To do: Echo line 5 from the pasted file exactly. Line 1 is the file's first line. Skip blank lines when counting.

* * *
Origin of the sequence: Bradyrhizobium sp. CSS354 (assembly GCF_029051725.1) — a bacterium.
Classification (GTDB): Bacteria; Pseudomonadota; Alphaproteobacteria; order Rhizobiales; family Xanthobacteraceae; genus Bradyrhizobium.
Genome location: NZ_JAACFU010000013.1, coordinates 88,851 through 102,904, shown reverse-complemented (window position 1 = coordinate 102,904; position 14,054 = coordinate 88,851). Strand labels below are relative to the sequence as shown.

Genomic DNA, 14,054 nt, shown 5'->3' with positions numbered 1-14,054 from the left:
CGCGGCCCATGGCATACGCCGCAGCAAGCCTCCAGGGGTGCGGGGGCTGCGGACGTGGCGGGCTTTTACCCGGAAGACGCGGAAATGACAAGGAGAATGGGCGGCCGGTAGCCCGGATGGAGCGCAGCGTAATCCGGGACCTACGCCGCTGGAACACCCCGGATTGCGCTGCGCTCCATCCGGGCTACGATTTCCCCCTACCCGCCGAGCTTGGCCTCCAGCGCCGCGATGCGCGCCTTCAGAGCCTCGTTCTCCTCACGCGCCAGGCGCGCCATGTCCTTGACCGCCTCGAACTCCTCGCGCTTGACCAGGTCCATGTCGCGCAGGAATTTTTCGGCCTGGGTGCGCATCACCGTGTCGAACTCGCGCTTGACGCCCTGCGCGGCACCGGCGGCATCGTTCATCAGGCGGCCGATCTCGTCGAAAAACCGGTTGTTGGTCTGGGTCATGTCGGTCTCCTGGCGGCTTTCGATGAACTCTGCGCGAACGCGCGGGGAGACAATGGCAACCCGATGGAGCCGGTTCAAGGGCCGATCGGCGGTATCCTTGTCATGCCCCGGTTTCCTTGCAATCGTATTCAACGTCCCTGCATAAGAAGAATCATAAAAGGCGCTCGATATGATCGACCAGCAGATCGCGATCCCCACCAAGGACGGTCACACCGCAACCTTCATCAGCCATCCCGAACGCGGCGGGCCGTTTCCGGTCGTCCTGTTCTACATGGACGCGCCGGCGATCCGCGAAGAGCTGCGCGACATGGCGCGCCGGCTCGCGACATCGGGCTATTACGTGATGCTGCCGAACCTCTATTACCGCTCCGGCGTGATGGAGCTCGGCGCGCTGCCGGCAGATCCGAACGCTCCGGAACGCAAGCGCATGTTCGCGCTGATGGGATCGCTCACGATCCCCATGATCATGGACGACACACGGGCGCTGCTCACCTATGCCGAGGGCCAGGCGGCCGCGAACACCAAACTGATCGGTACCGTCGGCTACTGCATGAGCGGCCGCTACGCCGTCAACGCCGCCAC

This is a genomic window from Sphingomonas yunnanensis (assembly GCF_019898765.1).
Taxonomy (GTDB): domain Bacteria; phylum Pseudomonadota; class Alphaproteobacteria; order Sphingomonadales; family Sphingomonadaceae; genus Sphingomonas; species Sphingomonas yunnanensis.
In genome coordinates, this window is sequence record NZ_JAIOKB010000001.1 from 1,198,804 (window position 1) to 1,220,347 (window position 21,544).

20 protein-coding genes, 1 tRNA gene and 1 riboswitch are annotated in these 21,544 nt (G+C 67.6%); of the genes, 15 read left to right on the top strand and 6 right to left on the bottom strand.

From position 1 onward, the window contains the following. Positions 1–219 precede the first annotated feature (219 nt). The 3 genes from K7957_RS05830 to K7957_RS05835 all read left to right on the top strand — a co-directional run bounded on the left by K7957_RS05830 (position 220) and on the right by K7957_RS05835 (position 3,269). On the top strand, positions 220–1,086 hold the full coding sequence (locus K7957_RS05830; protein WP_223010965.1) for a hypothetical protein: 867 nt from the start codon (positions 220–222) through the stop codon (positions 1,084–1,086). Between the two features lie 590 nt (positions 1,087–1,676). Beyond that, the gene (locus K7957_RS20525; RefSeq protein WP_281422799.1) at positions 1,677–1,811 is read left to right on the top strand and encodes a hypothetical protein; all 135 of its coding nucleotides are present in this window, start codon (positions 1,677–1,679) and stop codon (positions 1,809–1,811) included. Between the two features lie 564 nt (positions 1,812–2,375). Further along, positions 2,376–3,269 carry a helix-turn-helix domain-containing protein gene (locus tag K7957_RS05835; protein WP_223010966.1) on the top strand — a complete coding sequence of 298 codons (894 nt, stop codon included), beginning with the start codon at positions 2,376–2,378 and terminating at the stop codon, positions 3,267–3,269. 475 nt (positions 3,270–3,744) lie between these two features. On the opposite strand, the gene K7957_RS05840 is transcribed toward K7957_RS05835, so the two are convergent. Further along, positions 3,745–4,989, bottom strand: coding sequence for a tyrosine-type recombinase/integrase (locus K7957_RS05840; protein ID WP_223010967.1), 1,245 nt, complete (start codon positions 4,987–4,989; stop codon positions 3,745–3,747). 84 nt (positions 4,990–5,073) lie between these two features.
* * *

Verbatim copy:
CGCGGCCCATGGCATACGCCGCAGCAAGCCTCCAGGGGTGCGGGGGCTGCGGACGTGGCGGGCTTTTACCCGGAAGACGCGGAAATGACAAGGAGAATGGGCGGCCGGTAGCCCGGATGGAGCGCAGCGTAATCCGGGACCTACGCCGCTGGAACACCCCGGATTGCGCTGCGCTCCATCCGGGCTACGATTTCCCCCTACCCGCCGAGCTTGGCCTCCAGCGCCGCGATGCGCGCCTTCAGAGCCTCGTTCTCCTCACGCGCCAGGCGCGCCATGTCCTTGACCGCCTCGAACTCCTCGCGCTTGACCAGGTCCATGTCGCGCAGGAATTTTTCGGCCTGGGTGCGCATCACCGTGTCGAACTCGCGCTTGACGCCCTGCGCGGCACCGGCGGCATCGTTCATCAGGCGGCCGATCTCGTCGAAAAACCGGTTGTTGGTCTGGGTCATGTCGGTCTCCTGGCGGCTTTCGATGAACTCTGCGCGAACGCGCGGGGAGACAATGGCAACCCGATGGAGCCGGTTCAAGGGCCGATCGGCGGTATCCTTGTCATGCCCCGGTTTCCTTGCAATCGTATTCAACGTCCCTGCATAAGAAGAATCATAAAAGGCGCTCGATATGATCGACCAGCAGATCGCGATCCCCACCAAGGACGGTCACACCGCAACCTTCATCAGCCATCCCGAACGCGGCGGGCCGTTTCCGGTCGTCCTGTTCTACATGGACGCGCCGGCGATCCGCGAAGAGCTGCGCGACATGGCGCGCCGGCTCGCGACATCGGGCTATTACGTGATGCTGCCGAACCTCTATTACCGCTCCGGCGTGATGGAGCTCGGCGCGCTGCCGGCAGATCCGAACGCTCCGGAACGCAAGCGCATGTTCGCGCTGATGGGATCGCTCACGATCCCCATGATCATGGACGACACACGGGCGCTGCTCACCTATGCCGAGGGCCAGGCGGCCGCGAACACCAAACTGATCGGTACCGTCGGCTACTGCATGAGCGGCCGCTACGCCGTCAACGCCGCCAC